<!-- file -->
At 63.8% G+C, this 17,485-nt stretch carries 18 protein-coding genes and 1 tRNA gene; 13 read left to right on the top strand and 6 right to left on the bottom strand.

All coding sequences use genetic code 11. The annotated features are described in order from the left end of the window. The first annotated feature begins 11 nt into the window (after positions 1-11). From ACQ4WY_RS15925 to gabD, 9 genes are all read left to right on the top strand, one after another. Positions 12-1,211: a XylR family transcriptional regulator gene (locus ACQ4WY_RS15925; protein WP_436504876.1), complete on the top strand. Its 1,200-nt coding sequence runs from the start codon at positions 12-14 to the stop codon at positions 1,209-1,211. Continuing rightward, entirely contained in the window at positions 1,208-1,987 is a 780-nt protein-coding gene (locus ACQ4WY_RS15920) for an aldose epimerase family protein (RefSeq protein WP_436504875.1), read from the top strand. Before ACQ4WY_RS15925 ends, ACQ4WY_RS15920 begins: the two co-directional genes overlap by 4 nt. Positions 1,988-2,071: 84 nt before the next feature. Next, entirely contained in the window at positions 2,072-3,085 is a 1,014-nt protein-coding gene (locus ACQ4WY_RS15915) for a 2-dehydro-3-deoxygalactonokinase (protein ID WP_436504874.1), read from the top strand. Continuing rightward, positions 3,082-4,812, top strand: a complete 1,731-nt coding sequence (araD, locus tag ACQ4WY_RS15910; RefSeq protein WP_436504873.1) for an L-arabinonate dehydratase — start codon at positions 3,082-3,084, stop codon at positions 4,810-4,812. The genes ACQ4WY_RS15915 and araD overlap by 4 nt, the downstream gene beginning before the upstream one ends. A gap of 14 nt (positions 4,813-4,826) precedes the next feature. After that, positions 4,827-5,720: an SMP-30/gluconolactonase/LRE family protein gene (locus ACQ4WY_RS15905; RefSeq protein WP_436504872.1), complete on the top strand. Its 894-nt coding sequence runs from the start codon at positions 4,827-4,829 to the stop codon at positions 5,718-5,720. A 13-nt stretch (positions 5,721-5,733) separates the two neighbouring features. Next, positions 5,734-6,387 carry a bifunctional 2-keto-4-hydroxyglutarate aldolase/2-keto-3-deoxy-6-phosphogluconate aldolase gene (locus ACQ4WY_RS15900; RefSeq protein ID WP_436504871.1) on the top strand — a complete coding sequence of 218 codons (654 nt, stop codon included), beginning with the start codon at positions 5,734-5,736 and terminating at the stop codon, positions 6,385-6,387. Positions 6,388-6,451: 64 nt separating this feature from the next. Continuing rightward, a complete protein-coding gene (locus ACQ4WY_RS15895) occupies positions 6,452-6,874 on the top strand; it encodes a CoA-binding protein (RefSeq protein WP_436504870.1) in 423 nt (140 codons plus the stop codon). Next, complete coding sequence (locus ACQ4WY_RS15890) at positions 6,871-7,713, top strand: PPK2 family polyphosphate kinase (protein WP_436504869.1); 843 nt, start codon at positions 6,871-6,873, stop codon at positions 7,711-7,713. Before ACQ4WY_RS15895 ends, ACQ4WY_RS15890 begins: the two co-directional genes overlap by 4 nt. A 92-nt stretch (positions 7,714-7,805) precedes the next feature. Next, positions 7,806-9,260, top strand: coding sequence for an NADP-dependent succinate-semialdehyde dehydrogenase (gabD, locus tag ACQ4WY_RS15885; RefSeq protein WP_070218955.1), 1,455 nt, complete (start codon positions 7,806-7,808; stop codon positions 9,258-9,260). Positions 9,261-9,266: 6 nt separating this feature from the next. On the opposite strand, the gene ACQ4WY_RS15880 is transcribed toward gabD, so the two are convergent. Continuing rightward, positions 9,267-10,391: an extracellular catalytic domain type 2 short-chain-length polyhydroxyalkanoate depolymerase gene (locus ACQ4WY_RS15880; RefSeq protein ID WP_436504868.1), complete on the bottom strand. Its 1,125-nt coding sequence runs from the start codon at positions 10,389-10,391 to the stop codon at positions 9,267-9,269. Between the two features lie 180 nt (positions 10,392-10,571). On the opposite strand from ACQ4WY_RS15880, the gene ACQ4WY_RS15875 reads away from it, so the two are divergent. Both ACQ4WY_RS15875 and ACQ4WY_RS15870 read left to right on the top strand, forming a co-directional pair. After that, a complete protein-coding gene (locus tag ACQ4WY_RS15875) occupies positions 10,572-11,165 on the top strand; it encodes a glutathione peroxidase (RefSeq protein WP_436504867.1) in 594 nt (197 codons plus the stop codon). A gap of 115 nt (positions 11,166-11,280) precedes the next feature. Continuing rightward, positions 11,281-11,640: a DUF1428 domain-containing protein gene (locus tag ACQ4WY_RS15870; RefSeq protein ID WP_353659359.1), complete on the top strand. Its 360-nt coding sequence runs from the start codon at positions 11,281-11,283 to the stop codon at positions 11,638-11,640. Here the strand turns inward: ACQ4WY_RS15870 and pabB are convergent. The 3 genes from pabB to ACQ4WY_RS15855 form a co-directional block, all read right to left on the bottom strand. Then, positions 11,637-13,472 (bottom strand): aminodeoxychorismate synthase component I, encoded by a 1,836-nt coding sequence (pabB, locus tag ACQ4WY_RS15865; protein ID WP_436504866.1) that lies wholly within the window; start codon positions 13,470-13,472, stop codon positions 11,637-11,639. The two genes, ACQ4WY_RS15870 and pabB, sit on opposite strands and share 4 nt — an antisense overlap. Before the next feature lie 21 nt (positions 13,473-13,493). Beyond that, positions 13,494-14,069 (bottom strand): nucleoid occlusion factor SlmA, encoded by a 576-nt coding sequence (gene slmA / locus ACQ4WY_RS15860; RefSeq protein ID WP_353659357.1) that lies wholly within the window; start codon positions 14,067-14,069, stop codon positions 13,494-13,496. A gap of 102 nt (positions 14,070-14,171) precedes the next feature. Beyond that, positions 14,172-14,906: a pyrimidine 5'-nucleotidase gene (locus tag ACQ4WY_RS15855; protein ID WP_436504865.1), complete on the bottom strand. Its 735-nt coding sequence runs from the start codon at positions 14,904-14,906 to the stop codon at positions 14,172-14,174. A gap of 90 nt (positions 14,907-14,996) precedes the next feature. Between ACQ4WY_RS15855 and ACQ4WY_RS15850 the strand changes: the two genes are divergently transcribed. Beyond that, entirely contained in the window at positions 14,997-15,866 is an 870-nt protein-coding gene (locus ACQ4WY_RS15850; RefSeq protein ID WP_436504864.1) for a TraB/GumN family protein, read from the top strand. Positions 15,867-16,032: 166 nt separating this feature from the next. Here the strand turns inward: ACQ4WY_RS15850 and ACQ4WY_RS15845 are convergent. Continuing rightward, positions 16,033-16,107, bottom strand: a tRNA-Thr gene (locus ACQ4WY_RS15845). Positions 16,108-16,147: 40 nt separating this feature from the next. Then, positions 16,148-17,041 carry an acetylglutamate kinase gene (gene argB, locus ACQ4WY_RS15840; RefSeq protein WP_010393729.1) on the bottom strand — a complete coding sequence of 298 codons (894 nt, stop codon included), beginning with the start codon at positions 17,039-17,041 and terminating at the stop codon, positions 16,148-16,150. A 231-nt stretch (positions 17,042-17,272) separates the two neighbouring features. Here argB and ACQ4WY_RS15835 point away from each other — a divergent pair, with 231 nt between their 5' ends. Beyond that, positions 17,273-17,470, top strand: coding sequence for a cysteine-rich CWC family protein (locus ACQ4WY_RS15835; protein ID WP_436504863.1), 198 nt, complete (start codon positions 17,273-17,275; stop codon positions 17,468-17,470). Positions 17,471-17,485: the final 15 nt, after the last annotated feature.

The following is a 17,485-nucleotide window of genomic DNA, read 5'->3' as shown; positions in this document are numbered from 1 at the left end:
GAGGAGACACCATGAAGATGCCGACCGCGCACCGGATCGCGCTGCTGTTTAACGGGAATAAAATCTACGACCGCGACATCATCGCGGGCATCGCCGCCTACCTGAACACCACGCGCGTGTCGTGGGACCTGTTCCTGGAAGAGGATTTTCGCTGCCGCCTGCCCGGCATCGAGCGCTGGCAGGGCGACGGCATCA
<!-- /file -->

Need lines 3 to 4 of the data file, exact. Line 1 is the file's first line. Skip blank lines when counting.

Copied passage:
The following is a 17,485-nucleotide window of genomic DNA, read 5'->3' as shown; positions in this document are numbered from 1 at the left end:
GAGGAGACACCATGAAGATGCCGACCGCGCACCGGATCGCGCTGCTGTTTAACGGGAATAAAATCTACGACCGCGACATCATCGCGGGCATCGCCGCCTACCTGAACACCACGCGCGTGTCGTGGGACCTGTTCCTGGAAGAGGATTTTCGCTGCCGCCTGCCCGGCATCGAGCGCTGGCAGGGCGACGGCATCA